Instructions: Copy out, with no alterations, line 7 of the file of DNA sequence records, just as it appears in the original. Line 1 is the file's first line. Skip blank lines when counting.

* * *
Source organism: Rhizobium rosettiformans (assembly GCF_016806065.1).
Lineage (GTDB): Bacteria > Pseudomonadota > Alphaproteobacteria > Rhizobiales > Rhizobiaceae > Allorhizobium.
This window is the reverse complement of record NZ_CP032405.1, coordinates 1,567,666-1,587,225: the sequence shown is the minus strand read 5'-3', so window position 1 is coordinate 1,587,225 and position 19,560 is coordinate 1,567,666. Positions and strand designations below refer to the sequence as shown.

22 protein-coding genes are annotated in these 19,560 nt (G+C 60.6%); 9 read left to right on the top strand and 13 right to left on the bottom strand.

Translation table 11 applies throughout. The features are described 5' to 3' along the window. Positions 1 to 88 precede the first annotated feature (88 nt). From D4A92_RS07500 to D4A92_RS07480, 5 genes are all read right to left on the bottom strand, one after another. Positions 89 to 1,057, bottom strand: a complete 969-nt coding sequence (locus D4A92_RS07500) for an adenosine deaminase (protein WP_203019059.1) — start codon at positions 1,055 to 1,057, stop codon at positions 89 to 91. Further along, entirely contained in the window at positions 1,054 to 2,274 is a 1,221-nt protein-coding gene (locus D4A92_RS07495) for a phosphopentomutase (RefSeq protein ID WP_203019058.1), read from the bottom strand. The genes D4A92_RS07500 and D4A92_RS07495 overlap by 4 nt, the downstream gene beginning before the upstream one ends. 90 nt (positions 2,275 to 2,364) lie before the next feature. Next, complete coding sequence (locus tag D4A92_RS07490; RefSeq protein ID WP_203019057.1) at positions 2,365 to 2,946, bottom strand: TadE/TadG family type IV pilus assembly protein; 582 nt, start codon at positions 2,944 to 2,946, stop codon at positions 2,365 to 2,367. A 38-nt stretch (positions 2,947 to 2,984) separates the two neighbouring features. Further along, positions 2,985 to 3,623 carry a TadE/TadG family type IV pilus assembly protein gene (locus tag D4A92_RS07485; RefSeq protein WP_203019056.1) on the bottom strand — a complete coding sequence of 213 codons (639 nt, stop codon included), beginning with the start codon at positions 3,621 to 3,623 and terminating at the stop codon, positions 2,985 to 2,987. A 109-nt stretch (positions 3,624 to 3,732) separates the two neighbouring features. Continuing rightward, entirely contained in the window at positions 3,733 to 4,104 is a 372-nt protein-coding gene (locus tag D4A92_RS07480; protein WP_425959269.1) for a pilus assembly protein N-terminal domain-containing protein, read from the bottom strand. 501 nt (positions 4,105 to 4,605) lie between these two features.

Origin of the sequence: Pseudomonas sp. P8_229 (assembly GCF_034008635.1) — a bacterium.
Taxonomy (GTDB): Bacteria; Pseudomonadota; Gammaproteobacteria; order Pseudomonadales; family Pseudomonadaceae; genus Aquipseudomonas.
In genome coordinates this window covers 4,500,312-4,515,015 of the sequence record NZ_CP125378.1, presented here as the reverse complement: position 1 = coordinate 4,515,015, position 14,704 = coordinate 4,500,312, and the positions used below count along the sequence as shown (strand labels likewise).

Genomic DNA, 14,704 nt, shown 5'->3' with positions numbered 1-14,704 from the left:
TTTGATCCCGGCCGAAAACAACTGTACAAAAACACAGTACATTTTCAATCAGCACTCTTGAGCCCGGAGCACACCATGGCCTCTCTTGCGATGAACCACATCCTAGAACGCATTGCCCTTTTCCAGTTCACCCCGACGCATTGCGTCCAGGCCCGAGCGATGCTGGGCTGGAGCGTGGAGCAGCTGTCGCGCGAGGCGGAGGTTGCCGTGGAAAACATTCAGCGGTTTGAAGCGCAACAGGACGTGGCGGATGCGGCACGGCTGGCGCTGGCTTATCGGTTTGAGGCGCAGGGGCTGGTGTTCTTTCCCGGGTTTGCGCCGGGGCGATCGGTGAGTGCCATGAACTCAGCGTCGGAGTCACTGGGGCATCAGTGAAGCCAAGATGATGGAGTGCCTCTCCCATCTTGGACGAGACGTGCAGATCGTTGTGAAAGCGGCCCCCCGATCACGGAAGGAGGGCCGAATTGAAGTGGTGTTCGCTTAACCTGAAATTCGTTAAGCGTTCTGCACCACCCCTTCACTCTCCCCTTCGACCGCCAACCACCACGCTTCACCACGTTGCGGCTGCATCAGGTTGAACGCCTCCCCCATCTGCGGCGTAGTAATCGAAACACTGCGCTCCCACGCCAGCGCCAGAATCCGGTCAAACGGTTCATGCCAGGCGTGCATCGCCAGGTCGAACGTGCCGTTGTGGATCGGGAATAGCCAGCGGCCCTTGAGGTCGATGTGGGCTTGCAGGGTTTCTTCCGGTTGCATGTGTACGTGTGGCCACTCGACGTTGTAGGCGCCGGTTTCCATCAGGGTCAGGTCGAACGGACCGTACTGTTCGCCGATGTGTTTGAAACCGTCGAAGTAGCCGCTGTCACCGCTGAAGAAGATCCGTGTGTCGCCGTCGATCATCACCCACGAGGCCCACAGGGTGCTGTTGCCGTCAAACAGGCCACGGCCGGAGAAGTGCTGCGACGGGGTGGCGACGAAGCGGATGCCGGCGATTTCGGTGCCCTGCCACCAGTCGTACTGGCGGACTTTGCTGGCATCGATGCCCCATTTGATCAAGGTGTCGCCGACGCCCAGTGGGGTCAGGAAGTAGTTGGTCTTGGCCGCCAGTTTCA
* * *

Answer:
Taxonomy (GTDB): Bacteria; Pseudomonadota; Gammaproteobacteria; order Pseudomonadales; family Pseudomonadaceae; genus Aquipseudomonas.